Name: Kaspersky Endpoint Security for Business
Description: Kaspersky Endpoint Security for Business is an enterprise-grade endpoint security system that addresses malware, mobile device management, endpoint controls, encryption and systems management.
Price: Starts at $449.95 per year for 10 nodes.
- Comprehensive feature set. Just about anything you need to secure and manage endpoints is here.
- Setup and deployment, while certainly not difficult, requires getting used to. Setting up scripts helps but you may want to experiment a bit before you attempt an enterprise-wide roll-out.
- For the midsized to large organization, this is a one-stop shop for endpoint security and is well worth exploring.
SC Labs Reviews
Reviews from our expert team
Kaspersky Endpoint Security for Business is an enterprise-grade endpoint security system that addresses malware, mobile device management, endpoint controls, encryption and systems management. All of these functions are integrated into a single endpoint management system console. Since Kaspersky writes all of the applications, rather than integrating third-party tools, the end result is tight and the tools interact smoothly.
Installation of the management console is quite simple even though it comprises a fair number of individual steps. We found that those steps, however, allow the administrator to customize deployments to pretty much any environment.
The core of the system is cloud-based from the perspective that it is the cloud that collects data from customer implementations around the globe and redistributes it to the customer base. Thus, a new piece of zero-day malware seen by a Kaspersky deployment in Africa is sent to the cloud where it is analyzed and a new signature created. From that point, the signature is sent to all of Kaspersky’s users globally. The same holds true for such things as reputations of applications and websites.
The setup file is downloaded and installed on Windows just as any other setup file would be. By default, the backend database is MS SQL Express, but there are other choices available as well. Initial setup is about a 10-minute project. The console is part of the application rather than being a web-browsed deployment. This tends to speed response and, more important, avoid conflicts with such platforms as Java.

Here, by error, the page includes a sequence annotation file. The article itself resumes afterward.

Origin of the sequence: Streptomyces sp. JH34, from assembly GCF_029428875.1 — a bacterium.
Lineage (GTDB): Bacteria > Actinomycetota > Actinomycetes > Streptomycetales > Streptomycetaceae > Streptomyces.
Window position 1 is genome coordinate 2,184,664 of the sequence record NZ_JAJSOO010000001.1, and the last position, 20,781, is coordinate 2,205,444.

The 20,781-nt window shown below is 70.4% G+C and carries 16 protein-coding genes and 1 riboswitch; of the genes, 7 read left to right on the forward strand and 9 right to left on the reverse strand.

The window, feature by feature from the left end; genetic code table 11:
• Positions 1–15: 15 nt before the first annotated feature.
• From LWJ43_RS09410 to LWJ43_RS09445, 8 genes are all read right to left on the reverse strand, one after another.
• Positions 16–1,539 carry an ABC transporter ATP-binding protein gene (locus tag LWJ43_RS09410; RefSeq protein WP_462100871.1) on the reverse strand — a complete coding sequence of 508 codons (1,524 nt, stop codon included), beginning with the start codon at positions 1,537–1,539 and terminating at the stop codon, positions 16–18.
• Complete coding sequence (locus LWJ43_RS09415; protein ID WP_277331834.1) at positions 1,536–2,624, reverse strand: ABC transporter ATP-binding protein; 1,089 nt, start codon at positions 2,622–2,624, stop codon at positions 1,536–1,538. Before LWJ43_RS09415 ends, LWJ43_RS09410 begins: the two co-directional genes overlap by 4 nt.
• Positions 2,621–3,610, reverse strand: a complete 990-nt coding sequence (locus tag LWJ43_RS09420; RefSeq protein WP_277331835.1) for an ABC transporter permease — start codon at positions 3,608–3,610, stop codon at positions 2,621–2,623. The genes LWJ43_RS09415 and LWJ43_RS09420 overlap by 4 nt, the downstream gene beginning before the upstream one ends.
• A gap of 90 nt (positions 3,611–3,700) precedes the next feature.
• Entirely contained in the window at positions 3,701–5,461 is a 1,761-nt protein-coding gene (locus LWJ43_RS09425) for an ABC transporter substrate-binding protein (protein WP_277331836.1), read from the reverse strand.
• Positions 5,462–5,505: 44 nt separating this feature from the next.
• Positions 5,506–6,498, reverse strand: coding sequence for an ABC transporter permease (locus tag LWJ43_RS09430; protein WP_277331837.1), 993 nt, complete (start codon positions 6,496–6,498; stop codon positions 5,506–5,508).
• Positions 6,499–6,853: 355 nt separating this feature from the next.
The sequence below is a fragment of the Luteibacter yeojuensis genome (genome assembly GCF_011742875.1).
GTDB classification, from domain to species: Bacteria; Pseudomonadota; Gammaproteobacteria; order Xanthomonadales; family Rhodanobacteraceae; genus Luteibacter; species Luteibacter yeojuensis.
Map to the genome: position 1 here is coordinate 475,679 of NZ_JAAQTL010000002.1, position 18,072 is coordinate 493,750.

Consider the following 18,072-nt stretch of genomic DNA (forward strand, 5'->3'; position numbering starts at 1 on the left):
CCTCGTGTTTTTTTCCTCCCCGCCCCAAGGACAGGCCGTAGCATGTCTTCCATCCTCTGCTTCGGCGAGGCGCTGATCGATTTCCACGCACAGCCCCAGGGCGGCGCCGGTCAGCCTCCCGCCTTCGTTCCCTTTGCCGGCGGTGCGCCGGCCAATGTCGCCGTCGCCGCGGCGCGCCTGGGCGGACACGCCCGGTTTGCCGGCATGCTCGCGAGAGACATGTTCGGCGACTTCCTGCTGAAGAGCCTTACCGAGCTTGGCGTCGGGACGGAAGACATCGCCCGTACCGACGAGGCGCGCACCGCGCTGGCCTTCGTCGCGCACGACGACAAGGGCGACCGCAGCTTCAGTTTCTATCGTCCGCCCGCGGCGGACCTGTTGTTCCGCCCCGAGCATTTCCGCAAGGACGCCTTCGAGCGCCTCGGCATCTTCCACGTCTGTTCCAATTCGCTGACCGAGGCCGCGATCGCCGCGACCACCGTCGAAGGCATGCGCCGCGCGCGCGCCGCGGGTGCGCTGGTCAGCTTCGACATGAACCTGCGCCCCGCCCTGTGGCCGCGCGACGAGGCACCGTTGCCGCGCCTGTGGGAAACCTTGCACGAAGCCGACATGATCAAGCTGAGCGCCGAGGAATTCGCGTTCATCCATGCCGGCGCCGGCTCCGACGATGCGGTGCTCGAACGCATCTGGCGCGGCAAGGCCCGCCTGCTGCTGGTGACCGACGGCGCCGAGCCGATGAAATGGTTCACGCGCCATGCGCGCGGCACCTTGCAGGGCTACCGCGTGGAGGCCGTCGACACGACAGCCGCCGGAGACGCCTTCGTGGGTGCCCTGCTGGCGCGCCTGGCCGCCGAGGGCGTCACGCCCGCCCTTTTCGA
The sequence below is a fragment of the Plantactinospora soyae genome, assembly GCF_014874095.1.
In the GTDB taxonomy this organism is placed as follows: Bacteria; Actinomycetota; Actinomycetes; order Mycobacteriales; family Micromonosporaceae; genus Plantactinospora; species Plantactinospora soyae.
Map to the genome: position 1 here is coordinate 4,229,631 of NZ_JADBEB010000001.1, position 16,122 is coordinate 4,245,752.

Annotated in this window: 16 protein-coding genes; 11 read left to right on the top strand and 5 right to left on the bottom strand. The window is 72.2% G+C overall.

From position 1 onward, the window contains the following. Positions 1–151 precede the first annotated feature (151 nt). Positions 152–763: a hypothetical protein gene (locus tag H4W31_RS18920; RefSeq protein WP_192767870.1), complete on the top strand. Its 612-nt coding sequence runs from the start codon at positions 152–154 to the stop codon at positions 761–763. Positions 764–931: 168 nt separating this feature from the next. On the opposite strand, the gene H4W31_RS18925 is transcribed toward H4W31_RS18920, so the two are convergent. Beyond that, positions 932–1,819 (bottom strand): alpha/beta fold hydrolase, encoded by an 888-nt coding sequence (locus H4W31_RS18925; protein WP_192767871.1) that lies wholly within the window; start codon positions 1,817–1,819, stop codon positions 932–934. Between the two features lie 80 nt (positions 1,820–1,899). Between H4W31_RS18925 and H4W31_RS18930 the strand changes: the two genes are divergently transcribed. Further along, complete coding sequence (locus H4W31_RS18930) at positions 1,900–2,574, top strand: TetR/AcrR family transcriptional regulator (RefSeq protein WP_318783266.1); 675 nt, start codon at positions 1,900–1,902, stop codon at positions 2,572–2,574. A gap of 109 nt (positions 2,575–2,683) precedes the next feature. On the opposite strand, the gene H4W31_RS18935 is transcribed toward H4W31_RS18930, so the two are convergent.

Deployment, likewise, is straightforward. Everything is wizard-based and adding devices is simple enough to become routine. Deployment is best begun with the communications agent. Once that is in place, identifying and configuring clients is fast and easy. The amount of drilldown at the client end is excellent. Overall, both hardware and application info is at the administrator’s fingertips.
Policy building is next and that, too, was straightforward. Clients can be configured easily from the console. All of the client deployment tasks – including removing prior anti-malware products – can be scripted. Endpoints can even be configured to know when they are off the network and, if desired, change their configuration automatically to adjust to the more exposed threatscape.
Much of the policy configuration is based on categories, such as application categories. There are more than 80 of these out of the box. The policy can be set to block everything except those things that are explicitly whitelisted (a typical default deny policy). Administrators can override blocks when they need to for the purpose of system administration. Policies can be set to manage access to just about any resource and can be set so that nothing that is not explicitly whitelisted can execute on the endpoint, a powerful anti-malware action.
Encryption of the entire disk – including such external devices as thumb drives – or of files and folders is part of this comprehensive product. Encryption includes a way for authorized administrators to access encrypted data if a user leaves the organization or forgets a password.
Reporting is everything you might need and it comes in three flavors. First, the system sports real-time reporting. This allows administrators to set up reports that can be run ad hoc. Static reports are the usual expected reporting approach and there are a number of pre-made templates. New reports can, of course, be defined using the New Report Template Wizard. The final type of reporting is notifications. This is similar to alerting and is configurable, just as is everything else.
Overall, this is a solid product that is easy to set up and deploy with a reliable endpoint management capability all tied up in a single console.